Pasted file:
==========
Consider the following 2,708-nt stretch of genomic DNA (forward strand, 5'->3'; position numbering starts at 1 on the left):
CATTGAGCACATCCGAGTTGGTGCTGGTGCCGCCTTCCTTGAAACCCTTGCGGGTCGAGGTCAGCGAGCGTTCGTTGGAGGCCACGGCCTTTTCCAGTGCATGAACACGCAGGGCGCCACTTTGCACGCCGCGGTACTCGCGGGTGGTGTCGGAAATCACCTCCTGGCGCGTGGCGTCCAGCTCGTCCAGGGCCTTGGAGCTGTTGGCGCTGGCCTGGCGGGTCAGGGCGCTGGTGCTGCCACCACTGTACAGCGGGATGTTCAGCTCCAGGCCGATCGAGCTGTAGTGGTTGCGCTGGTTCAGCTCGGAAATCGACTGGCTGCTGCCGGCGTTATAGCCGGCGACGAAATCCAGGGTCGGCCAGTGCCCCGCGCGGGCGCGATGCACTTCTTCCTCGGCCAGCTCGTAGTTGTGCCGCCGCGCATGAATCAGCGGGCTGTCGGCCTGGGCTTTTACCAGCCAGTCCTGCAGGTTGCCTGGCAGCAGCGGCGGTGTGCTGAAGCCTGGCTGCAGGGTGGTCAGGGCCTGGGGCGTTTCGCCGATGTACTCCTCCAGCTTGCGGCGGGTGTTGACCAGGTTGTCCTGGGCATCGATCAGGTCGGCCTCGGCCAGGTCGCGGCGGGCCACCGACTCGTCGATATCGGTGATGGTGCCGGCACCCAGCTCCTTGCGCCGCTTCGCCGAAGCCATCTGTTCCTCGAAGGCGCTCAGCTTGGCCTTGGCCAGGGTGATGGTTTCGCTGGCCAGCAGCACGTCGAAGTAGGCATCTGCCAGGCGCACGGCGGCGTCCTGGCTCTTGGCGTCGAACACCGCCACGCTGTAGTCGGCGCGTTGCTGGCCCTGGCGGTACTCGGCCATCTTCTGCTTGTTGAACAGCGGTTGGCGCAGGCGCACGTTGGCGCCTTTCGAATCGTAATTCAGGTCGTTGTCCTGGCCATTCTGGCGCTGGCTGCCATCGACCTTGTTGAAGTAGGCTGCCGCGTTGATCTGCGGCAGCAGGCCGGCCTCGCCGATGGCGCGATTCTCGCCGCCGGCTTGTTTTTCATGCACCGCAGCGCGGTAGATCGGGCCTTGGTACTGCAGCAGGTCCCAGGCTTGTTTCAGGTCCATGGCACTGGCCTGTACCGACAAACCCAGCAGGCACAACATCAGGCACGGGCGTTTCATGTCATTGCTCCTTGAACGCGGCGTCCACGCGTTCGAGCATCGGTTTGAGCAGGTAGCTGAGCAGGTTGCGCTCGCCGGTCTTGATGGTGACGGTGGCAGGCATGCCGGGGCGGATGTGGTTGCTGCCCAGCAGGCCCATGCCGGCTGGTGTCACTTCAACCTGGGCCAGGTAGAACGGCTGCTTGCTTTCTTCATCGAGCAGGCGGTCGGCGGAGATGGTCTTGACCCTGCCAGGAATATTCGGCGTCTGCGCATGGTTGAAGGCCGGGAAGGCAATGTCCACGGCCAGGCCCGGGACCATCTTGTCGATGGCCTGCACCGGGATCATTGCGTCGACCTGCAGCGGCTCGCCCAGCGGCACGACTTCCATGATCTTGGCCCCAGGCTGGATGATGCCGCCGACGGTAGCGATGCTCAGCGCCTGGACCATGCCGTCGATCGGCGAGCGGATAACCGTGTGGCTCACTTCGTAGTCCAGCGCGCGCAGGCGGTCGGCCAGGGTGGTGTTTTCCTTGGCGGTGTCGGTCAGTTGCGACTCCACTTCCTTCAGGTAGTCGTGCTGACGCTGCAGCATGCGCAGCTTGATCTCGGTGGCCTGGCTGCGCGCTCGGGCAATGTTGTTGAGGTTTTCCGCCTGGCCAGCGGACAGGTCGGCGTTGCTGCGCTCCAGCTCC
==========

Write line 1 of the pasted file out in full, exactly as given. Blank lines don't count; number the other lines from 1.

Consider the following 2,708-nt stretch of genomic DNA (forward strand, 5'->3'; position numbering starts at 1 on the left):